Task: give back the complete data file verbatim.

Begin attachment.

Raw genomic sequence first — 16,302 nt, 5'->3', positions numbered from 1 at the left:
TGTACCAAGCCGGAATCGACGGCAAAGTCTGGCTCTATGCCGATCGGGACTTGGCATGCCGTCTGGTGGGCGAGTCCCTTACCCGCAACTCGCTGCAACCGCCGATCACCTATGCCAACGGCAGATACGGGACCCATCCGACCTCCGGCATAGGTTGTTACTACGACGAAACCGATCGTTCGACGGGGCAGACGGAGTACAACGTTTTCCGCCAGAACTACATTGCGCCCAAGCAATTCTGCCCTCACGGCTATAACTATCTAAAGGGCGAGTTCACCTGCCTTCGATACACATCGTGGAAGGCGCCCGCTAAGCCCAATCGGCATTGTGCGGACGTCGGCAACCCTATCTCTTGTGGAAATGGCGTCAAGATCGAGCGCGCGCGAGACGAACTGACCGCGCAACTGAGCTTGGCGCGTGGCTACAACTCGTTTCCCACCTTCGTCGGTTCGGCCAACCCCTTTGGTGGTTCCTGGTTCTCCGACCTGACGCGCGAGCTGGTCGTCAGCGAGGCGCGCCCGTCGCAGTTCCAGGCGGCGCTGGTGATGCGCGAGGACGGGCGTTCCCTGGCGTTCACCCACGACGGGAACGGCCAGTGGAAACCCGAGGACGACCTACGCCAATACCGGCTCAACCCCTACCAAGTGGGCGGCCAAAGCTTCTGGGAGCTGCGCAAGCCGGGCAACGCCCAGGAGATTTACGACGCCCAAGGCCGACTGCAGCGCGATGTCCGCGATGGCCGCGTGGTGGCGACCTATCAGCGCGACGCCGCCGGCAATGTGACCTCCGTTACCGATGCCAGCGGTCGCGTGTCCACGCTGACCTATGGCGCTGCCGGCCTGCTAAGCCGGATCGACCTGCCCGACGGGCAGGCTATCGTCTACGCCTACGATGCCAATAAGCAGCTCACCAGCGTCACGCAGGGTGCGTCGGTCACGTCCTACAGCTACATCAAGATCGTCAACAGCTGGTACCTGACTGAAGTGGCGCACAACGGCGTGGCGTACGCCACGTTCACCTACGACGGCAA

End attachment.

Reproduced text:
Raw genomic sequence first — 16,302 nt, 5'->3', positions numbered from 1 at the left:
TGTACCAAGCCGGAATCGACGGCAAAGTCTGGCTCTATGCCGATCGGGACTTGGCATGCCGTCTGGTGGGCGAGTCCCTTACCCGCAACTCGCTGCAACCGCCGATCACCTATGCCAACGGCAGATACGGGACCCATCCGACCTCCGGCATAGGTTGTTACTACGACGAAACCGATCGTTCGACGGGGCAGACGGAGTACAACGTTTTCCGCCAGAACTACATTGCGCCCAAGCAATTCTGCCCTCACGGCTATAACTATCTAAAGGGCGAGTTCACCTGCCTTCGATACACATCGTGGAAGGCGCCCGCTAAGCCCAATCGGCATTGTGCGGACGTCGGCAACCCTATCTCTTGTGGAAATGGCGTCAAGATCGAGCGCGCGCGAGACGAACTGACCGCGCAACTGAGCTTGGCGCGTGGCTACAACTCGTTTCCCACCTTCGTCGGTTCGGCCAACCCCTTTGGTGGTTCCTGGTTCTCCGACCTGACGCGCGAGCTGGTCGTCAGCGAGGCGCGCCCGTCGCAGTTCCAGGCGGCGCTGGTGATGCGCGAGGACGGGCGTTCCCTGGCGTTCACCCACGACGGGAACGGCCAGTGGAAACCCGAGGACGACCTACGCCAATACCGGCTCAACCCCTACCAAGTGGGCGGCCAAAGCTTCTGGGAGCTGCGCAAGCCGGGCAACGCCCAGGAGATTTACGACGCCCAAGGCCGACTGCAGCGCGATGTCCGCGATGGCCGCGTGGTGGCGACCTATCAGCGCGACGCCGCCGGCAATGTGACCTCCGTTACCGATGCCAGCGGTCGCGTGTCCACGCTGACCTATGGCGCTGCCGGCCTGCTAAGCCGGATCGACCTGCCCGACGGGCAGGCTATCGTCTACGCCTACGATGCCAATAAGCAGCTCACCAGCGTCACGCAGGGTGCGTCGGTCACGTCCTACAGCTACATCAAGATCGTCAACAGCTGGTACCTGACTGAAGTGGCGCACAACGGCGTGGCGTACGCCACGTTCACCTACGACGGCAA